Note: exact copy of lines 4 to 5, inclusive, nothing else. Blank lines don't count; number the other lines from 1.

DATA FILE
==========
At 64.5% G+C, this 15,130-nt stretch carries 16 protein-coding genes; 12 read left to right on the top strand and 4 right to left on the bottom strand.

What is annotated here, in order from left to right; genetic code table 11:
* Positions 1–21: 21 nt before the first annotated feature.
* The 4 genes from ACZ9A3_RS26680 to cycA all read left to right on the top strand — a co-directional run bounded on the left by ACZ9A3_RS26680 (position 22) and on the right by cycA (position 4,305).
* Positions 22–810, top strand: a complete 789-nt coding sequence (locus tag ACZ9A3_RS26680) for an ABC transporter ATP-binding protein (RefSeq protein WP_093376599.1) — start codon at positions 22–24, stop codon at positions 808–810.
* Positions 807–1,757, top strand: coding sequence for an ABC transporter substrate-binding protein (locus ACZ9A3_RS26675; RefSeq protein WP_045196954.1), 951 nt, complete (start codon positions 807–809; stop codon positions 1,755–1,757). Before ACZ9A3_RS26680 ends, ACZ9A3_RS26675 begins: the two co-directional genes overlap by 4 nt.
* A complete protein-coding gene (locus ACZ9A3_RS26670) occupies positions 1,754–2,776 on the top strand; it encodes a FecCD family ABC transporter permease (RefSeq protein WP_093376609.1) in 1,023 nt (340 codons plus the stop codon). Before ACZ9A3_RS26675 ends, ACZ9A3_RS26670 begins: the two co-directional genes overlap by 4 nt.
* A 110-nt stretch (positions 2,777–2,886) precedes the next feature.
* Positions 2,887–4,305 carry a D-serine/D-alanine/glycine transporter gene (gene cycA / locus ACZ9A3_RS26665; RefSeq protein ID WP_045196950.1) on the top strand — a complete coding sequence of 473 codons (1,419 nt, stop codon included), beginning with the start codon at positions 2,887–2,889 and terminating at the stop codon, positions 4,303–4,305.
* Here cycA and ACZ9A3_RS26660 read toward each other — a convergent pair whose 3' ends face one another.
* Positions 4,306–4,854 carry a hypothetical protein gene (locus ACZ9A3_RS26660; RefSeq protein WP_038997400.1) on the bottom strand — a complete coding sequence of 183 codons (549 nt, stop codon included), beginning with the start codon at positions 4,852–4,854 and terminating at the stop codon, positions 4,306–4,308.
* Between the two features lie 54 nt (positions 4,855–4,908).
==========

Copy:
* The 4 genes from ACZ9A3_RS26680 to cycA all read left to right on the top strand — a co-directional run bounded on the left by ACZ9A3_RS26680 (position 22) and on the right by cycA (position 4,305).
* Positions 22–810, top strand: a complete 789-nt coding sequence (locus tag ACZ9A3_RS26680) for an ABC transporter ATP-binding protein (RefSeq protein WP_093376599.1) — start codon at positions 22–24, stop codon at positions 808–810.